The April 2020 Journal of the Federation of American Societies for Experimental Biology contains study results from researchers at New Jersey City University on the use of hempseed oil extract as an anti-biofilm agent, key to the inhibition of dangerous pathogenic microbes:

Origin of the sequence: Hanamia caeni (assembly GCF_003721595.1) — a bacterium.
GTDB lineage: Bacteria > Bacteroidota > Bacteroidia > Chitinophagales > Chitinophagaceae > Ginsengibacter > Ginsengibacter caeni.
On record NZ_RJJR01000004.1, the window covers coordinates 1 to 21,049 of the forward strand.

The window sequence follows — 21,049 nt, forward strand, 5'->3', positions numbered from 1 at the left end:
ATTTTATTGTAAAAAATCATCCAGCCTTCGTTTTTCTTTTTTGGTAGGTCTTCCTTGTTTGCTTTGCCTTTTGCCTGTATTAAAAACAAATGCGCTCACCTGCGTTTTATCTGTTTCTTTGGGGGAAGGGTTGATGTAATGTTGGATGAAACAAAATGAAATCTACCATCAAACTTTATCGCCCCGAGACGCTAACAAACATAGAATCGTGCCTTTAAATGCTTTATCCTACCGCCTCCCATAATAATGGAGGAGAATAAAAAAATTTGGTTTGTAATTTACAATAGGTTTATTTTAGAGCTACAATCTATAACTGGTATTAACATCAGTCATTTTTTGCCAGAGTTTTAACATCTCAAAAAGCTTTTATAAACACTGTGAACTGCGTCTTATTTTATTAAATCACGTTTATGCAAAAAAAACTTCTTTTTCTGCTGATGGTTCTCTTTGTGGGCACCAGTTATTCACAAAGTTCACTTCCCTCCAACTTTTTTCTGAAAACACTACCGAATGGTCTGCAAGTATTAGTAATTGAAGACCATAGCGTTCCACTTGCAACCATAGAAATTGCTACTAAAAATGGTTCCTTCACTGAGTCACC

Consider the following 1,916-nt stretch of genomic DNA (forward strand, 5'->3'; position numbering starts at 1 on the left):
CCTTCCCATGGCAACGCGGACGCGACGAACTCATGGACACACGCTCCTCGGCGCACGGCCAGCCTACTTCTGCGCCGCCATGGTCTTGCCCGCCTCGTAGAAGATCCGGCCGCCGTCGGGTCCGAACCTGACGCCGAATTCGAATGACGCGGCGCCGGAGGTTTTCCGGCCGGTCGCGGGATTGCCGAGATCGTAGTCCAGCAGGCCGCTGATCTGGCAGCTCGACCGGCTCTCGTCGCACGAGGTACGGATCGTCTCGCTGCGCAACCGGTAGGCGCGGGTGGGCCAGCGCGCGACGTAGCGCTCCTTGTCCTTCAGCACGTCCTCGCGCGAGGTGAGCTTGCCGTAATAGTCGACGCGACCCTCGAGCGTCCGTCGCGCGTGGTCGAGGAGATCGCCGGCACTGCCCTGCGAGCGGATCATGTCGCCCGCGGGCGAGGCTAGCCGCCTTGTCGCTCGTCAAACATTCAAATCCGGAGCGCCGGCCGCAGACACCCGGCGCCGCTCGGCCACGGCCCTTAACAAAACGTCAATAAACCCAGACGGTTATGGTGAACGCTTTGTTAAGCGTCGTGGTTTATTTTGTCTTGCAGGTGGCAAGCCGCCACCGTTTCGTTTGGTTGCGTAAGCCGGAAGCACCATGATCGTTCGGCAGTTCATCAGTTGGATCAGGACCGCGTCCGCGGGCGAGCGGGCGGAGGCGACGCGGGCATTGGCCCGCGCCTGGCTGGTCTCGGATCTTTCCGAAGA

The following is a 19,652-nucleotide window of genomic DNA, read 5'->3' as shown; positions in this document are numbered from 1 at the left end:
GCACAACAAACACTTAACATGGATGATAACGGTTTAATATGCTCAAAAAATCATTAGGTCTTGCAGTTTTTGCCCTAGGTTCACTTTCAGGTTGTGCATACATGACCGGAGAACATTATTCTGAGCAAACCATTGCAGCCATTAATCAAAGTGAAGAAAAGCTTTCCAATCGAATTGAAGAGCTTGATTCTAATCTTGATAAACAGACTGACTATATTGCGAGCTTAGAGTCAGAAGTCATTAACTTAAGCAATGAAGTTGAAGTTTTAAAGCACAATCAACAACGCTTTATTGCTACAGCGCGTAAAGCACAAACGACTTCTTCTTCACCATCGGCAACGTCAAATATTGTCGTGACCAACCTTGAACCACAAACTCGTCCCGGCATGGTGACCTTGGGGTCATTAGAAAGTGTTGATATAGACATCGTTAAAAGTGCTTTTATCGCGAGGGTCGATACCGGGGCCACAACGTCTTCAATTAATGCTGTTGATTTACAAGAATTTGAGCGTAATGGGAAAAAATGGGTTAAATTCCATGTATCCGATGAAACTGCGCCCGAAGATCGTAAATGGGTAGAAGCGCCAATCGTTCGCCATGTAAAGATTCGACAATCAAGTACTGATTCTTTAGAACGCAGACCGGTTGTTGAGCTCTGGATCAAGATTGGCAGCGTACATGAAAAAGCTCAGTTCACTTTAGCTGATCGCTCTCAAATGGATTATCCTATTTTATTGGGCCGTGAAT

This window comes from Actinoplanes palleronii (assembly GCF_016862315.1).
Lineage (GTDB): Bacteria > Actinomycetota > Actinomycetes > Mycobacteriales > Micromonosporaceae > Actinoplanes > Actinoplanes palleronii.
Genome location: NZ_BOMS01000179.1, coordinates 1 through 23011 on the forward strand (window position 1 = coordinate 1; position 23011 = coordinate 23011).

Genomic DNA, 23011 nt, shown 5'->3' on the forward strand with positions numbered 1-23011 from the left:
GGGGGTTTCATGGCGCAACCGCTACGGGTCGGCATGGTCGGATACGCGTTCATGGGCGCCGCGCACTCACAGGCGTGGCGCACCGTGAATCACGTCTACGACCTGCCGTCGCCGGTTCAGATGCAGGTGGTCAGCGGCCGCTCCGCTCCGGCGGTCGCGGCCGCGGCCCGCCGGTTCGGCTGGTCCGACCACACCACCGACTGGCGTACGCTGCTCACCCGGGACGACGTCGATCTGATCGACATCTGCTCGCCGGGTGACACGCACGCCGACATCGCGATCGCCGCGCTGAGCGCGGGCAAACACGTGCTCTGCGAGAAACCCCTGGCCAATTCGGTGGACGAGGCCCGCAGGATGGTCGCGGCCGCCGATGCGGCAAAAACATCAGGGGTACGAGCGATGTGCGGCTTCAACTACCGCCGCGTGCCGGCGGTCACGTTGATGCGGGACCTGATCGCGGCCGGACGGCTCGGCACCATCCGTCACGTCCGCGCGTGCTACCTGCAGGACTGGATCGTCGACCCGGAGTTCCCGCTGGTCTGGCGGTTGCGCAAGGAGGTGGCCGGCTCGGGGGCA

Biofilm formation is an important virulence factor and a crucial step in the pathogenesis of bacterial infection for certain microorganisms. Bacteria attaching to surfaces and forming biofilms are resistant to antibiotic treatment and antimicrobial agents, which makes them difficult to eradicate. Worldwide, an increasing number of pathogenic bacteria and yeast have been gaining antibiotic and anti‐fungal resistance. This is a critical problem for public health as millions of people acquire infections from pathogenic antibiotic resistant microorganisms such as Staphylococcus aureus, Staphylococcus epidermidis, Pseudomonas aeruginosa, and Candida albicans. For many years now, scientists have been looking for natural alternatives like herbs, oils, and seed extracts to control the rise of antibiotic resistant microbial infections and support better health. Chia, Flax, and Hemp seed oil extracts have been found to support skin health and improve immunity and cardiovascular function. However, very little is known about their effects on the growth of pathogenic microorganisms. The purpose of this study is to test these oil‐seed‐extracts for anti‐biofilm properties. Using the biofilm assay we were able to show that Chia seed oil extract and Hemp seed oil extract had the most effective anti‐biofilm properties against P. aeruginosa and S. epidermidis. Preliminary chemical characterization of these oils was initiated to determine the active fraction displaying anti‐biofilm properties. Additional testing will be done to further characterize the active compound in each of these oils.